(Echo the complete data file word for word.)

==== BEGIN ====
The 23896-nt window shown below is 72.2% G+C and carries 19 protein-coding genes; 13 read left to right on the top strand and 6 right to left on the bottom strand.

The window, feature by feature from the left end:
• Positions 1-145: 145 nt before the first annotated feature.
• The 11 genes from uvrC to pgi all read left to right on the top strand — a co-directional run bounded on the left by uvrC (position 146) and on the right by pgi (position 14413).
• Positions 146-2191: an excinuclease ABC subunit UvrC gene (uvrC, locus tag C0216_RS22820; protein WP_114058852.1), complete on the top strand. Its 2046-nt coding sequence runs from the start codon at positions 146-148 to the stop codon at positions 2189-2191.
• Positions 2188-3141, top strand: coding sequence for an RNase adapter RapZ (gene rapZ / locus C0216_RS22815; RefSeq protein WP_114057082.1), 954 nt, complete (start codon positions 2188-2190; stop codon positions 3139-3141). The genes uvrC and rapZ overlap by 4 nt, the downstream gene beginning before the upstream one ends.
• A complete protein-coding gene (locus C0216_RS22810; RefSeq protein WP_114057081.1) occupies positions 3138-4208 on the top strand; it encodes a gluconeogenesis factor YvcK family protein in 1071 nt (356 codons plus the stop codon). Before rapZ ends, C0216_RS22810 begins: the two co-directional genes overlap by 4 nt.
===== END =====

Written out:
The 23896-nt window shown below is 72.2% G+C and carries 19 protein-coding genes; 13 read left to right on the top strand and 6 right to left on the bottom strand.

The window, feature by feature from the left end:
• Positions 1-145: 145 nt before the first annotated feature.
• The 11 genes from uvrC to pgi all read left to right on the top strand — a co-directional run bounded on the left by uvrC (position 146) and on the right by pgi (position 14413).
• Positions 146-2191: an excinuclease ABC subunit UvrC gene (uvrC, locus tag C0216_RS22820; protein WP_114058852.1), complete on the top strand. Its 2046-nt coding sequence runs from the start codon at positions 146-148 to the stop codon at positions 2189-2191.
• Positions 2188-3141, top strand: coding sequence for an RNase adapter RapZ (gene rapZ / locus C0216_RS22815; RefSeq protein WP_114057082.1), 954 nt, complete (start codon positions 2188-2190; stop codon positions 3139-3141). The genes uvrC and rapZ overlap by 4 nt, the downstream gene beginning before the upstream one ends.
• A complete protein-coding gene (locus C0216_RS22810; RefSeq protein WP_114057081.1) occupies positions 3138-4208 on the top strand; it encodes a gluconeogenesis factor YvcK family protein in 1071 nt (356 codons plus the stop codon). Before rapZ ends, C0216_RS22810 begins: the two co-directional genes overlap by 4 nt.